Hit the Gym: If your headache sets in before you’ve laced up your sneakers, there’s probably no reason to cancel your workout plans. According to Nabih Ramadan, MD, a neurologist at the Diamond Headache Clinic in Chicago, it’s a myth that exercise and headaches don’t mix.
Is it safe to exercise with a headache?
Avoid high-impact exercise during a headache.
When you do have a headache, avoid jarring, high-impact exercise like running or kickboxing because it’s likely to aggravate the pain. Intense exercise will also cause you to sweat, leading to dehydration, which can worsen a headache as well, Ramadan says.
Do headaches get worse with exercise?
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When you exercise, or exert yourself physically, the muscles of the head, neck, and scalp need more blood to circulate. This causes the blood vessels to dilate, which can lead to a condition called exertional headaches.
Is it bad to workout with a migraine?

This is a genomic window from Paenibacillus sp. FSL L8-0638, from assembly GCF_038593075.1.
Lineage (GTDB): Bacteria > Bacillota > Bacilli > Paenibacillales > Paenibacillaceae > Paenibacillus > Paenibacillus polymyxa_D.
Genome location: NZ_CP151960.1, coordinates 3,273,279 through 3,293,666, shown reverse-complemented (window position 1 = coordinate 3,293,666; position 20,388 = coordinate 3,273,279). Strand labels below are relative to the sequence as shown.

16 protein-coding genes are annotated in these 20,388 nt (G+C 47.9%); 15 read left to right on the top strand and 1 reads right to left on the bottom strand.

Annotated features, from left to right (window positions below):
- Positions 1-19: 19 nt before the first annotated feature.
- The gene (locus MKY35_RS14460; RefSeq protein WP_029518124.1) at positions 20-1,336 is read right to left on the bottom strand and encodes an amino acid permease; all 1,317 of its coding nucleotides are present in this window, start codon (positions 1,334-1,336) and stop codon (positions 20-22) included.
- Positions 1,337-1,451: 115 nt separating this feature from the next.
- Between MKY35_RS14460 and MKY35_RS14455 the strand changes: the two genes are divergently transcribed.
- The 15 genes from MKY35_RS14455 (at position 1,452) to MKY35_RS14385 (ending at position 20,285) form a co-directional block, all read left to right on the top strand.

A good rule of thumb: Don’t exercise if you’re in the middle of a migraine attack, as it can make the pain worse, Dr. Kriegler says. When you’re pain-free, on the other hand, exercising can help ward off attacks by relieving stress, a common migraine trigger.
Can I lift weights with a headache?
The moment you feel your head start to pound, you might want to reach for medicine or close your eyes and lie down in the dark. But if it’s a tension headache, there’s a surprising solution: exercise. If the last thing you feel like doing is going for a run or sweating it out at the gym, no worries.
Which exercise is best for headache?
Biking, swimming, and walking are great ways to fit in aerobic exercise and help reduce the frequency and severity of migraines and headaches.
Why do I get a pounding headache when I exercise?
“People have a tendency to unconsciously hold their breath during effort, like when you’re doing core work, for example,” said Danan. “This can increase your intracranial pressure, and the body’s response is a headache. It’s that tightness that causes a dull ache.”
How long do headaches last?
The average tension headache — the most common type of headache — lasts about four hours. But for some people, severe headaches drag on much longer, sometimes for several days. And these “never-ending headaches” can even cause anxiety.